I notice that, as a congregation, we’re ambivalent about the ancient Christian practice of testimony. We’re reluctant to speak publicly about our faith. We’re allergic to fervor and fanaticism. We don’t want to be viewed as pushing Jesus on anyone. We want no part of the versions of Christianity that our ancestors used to exploit, dominate and enslave. This sensitivity comes from a good and loving place. At the same time, I wonder how we can nurture a different kind of testimony, how we can bear witness to a different sort of Jesus.

As I received the testimony of Rev. Jim Bear Jacobs and Rev. Dr. Dwayne Davis beside those trees at B’dote, worn by the ropes of river boats, I felt the tug to share in the joy of imagining freedom. I pondered how I might also bear witness . . . as they painted the picture of those vessels that carried food, arms, and human cargo to the prison at Ft. Snelling; as they named the struggles and triumphs of Rachel and Courtney, Dred and Harriet; as they celebrated the 75 newly emancipated folks who came to Minnesota in the Spring of 1863 to found Black churches, build Black businesses, and create Black neighborhoods.

The truth is, those of us formed by whiteness have a particular sort of testimony to offer. We have a responsibility to speak publicly about the ways enslavement in all forms has benefitted and harmed us and about our commitment to resist this continuing evil. Jim Bear said, “Nothing can be created if it doesn’t first live in the human imagination.” What is it that white folks can’t yet imagine that we must imagine, for freedom to be fully realized? What must awaken in us, what must be ignited in us, for joy unbounded to rise from this night of weeping?

“John came as a witness to testify to the light,” our Gospel passage declares. In this text, John the Baptist points forward to Jesus and he also points backward to the roots they share in the prophetic tradition of Israel. When the prophet Isaiah testifies to the possibility of a new future, he begins by declaring, “The Spirit of the Lord is upon me.”

The Spirit is the breath of God, the same breath that gives life to creation. Isaiah understands that the work of imagining and enacting freedom is a new chapter in the story of creation. The work of creation is not all up to God and it’s not all up to us. It is shared work. Creation happens a collaborative space. Together with God, we do the work of rebuilding the ruins and repairing the devastations. Together with people of different experiences, cultures and stakes in the work, we bring good news to the oppressed, we bind up the broken-hearted, and we proclaim liberty to the captives. Together with the earth and our more than human companions, we do the work of comforting, celebrating, and praising, the work of planting oaks of righteousness and tending new shoots of joy and hope.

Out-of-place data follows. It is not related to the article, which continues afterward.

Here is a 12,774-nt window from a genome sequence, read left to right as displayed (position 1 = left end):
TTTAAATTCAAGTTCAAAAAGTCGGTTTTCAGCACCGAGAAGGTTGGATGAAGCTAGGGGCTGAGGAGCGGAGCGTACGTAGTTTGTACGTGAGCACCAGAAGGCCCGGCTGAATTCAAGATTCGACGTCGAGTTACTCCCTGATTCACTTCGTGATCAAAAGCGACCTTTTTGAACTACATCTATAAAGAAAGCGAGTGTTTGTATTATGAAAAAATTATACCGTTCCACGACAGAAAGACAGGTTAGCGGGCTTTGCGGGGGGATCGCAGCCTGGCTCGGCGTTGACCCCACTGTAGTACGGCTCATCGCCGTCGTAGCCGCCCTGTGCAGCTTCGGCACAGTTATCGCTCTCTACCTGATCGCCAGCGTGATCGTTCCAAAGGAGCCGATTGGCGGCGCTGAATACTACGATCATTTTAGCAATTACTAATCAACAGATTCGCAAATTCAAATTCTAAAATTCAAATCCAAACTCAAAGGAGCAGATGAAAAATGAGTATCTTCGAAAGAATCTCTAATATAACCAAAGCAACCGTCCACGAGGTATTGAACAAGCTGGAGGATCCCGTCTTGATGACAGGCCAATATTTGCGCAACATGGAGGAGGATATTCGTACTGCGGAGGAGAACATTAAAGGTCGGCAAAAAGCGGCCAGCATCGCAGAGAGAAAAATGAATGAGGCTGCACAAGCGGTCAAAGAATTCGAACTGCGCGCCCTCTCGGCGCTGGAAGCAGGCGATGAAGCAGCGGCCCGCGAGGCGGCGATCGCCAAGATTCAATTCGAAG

It strikes me we, as progressive Christian community, are called to be a John the Baptist of sorts. I realize that when it comes to speaking about Jesus, we’re uncertain and uneasy, skeptical and wary. And we should be in a world that constantly co-opts Christianity in service of hatred, greed and violence. At the same time, we know how to do this work, how to point toward Jesus. We know how to share with the world a new and liberating version of our faith. We do it all the time. During stewardship season, the testimony we share with each other is something we cherish, for the ways it makes us laugh and cry and think. We remind each other how this community rooted in the stories and teachings of Jesus sustains and shapes us. In moments of welcome, and Advent video reflections, we invite one another into our homes and lives, into those daily ways we practice discipleship. In the kitchen (the community kitchen), at the pantry, Lexington Commons, and the food shelf, we speak to one another and to those we serve about Jesus with our work more than our words. When we listen deeply to other voices, when we make calls, sign petitions, and show up with our bodies and spirits in protest, we follow the way of Christ.

Friends, let us bear witness.

Let us testify to the signs within us and around us, of the presence of the God who is revealed in Jesus’ incarnation  a creative and collaborative God who breathes life into creation again and again, a God of justice who partners with us to rebuild our ruins  to imagine and enact a new future. Amen.